Description: Interferon-α inducers were previously shown to cause human lymphocyte production of a corticotropin (ACTH)-like peptide. Thyrotropin (TSH) was not produced under these conditions. In contrast, this report shows that a T-cell mitogen (staphylococcal enterotoxin A), which does not induce the ACTH-like peptide, caused human lymphocyte production of an immunoreactive (ir) TSH. Lymphocyte synthesis of the ir TSH was first detectable at 24 hr, peaked at 48 hr, and thereafter declined. NaDodSO 4 /polyacrylamide gel electrophoresis of intrinsically radiolabeled lymphocyte-derived ir TSH showed radiolabeled peaks at 80, 50, and 26 kilodaltons. These peaks presumably correspond to trimeric, dimeric, and monomeric TSH-like proteins, respectively. Acid treatment and reduction caused the ir TSH to migrate as a 14-kilodalton peak with a 12-kilodalton shoulder in a gel filtration column run in 6 M guanidine· HCl. Thus, the ir TSH seemed to be composed of subunits with molecular masses corresponding to those of the β and α chains of human TSH, respectively. The ir TSH appeared to be glycoprotein because it bound to a concanavalin A affinity column. Taken together these data suggest that in addition to ACTH, human lymphocytes can also produce a TSH-like substance.
    Keywords: Biological sciences -- Biology -- Physiology -- Lymphocytes ; Applied sciences -- Materials science -- Materials -- Polyclonal antibodies ; Physical sciences -- Physics -- Mechanics -- Polyclonal antibodies ; Biological sciences -- Biochemistry -- Biomolecules -- Polyclonal antibodies ; Biological sciences -- Biochemistry -- Biomolecules -- Polyclonal antibodies ; Biological sciences -- Biochemistry -- Biomolecules -- Polyclonal antibodies ; Health sciences -- Medical sciences -- Immunology -- Polyclonal antibodies ; Health sciences -- Medical sciences -- Immunology -- Polyclonal antibodies ; Physical sciences -- Chemistry -- Chemical compounds -- Polyclonal antibodies ; Physical sciences -- Physics -- Matter -- Polyclonal antibodies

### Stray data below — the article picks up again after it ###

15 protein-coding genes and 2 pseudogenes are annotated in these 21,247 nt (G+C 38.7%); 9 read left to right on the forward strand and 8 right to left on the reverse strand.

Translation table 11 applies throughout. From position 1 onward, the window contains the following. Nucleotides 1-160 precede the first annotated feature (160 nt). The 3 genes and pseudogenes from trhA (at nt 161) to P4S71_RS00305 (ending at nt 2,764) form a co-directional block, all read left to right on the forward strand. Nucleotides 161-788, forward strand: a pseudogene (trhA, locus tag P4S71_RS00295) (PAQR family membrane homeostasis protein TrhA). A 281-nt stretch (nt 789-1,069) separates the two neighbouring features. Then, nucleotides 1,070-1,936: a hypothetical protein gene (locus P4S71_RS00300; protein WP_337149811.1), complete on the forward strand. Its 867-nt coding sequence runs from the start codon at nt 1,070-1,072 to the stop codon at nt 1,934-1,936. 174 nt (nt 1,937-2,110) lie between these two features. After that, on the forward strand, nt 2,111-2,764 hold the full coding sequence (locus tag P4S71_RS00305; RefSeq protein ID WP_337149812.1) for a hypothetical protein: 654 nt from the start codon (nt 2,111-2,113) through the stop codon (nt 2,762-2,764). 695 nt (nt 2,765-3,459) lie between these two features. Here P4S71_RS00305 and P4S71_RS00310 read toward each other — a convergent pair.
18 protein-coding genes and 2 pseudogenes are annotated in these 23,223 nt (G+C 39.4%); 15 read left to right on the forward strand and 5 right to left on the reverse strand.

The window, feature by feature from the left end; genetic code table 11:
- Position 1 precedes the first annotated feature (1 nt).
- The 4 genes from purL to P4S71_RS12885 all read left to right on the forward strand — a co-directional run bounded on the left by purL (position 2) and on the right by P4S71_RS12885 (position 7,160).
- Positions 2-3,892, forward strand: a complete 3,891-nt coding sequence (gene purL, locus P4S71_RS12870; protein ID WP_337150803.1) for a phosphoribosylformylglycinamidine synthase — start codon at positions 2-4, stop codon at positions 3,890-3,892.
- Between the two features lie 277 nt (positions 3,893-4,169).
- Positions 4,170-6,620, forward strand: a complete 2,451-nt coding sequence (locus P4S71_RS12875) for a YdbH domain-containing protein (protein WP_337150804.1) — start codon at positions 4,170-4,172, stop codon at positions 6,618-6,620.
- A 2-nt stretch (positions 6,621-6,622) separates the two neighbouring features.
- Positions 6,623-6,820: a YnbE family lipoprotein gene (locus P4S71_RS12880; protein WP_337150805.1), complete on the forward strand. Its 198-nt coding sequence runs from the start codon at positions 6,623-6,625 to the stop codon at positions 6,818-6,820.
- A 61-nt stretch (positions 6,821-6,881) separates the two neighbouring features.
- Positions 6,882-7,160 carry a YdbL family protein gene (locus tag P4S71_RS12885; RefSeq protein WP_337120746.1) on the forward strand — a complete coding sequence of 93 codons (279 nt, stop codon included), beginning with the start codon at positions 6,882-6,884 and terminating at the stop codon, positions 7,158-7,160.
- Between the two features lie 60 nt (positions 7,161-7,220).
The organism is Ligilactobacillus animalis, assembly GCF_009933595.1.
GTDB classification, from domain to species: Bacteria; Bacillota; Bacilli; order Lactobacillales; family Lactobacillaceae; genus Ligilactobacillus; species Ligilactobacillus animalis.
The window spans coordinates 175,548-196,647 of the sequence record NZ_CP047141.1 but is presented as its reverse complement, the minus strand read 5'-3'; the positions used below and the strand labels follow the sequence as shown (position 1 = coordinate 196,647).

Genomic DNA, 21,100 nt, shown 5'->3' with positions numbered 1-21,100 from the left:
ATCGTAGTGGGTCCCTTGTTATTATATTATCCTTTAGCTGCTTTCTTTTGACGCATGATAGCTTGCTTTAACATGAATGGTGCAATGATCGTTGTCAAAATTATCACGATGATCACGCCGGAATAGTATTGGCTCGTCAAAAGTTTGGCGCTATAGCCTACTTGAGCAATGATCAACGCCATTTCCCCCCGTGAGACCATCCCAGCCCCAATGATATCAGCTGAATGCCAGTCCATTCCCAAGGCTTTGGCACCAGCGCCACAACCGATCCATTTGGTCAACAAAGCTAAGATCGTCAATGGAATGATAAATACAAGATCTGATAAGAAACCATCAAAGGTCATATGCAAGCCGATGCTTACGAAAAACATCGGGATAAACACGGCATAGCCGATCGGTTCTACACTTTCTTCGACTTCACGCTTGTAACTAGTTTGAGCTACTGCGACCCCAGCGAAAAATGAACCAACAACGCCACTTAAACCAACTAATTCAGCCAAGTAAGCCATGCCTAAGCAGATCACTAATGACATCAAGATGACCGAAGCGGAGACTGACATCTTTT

ISSN: 00278424
    E-ISSN: 10916490
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  • 6
    Language: English
    In: Proceedings of the National Academy of Sciences of the United States of America, 1 February 1990, Vol.87(3), pp.1057-1060
    Description: To determine the degree of similiarity between pituitary and lymphocyte proopiomelanocortin, the lymphocyte mRNA was reverse transcribed, cloned, and sequenced. Murine lymphocyte mRNA was first purified by oligo(dT)-cellulose affinity chromatography and was reverse transcribed by using a selective 3' antisense oligonucleotide primer directed at the boundary between the translated/nontranslated region on the 3' end of exon 3. This cDNA was then amplified in a polymerase chain reaction with selective primers containing Sal I and Kpn I restriction endonuclease sites. Amplified cDNA was then directionally ligated into M13mp18 and M13mp19 bacteriophage and was sequenced. The nucleotide sequence encoding this peptide was identical to that of mouse pituitary corticotropin (ACTH). Elevated levels of lymphocyte immunoreactive ACTH were then induced with bacterial lipopolysaccharide and the peptide(s) was purified by antibody affinity chromatography and reverse-phase high-performance liquid chromatography. The predominant immunoreactive ACTH species was ≈ 3 kDa and its sequence was identical to pituitary ACTH(1-25). These results conclusively demonstrate that lymphocytes produce authentic ACTH and harbor its mRNA.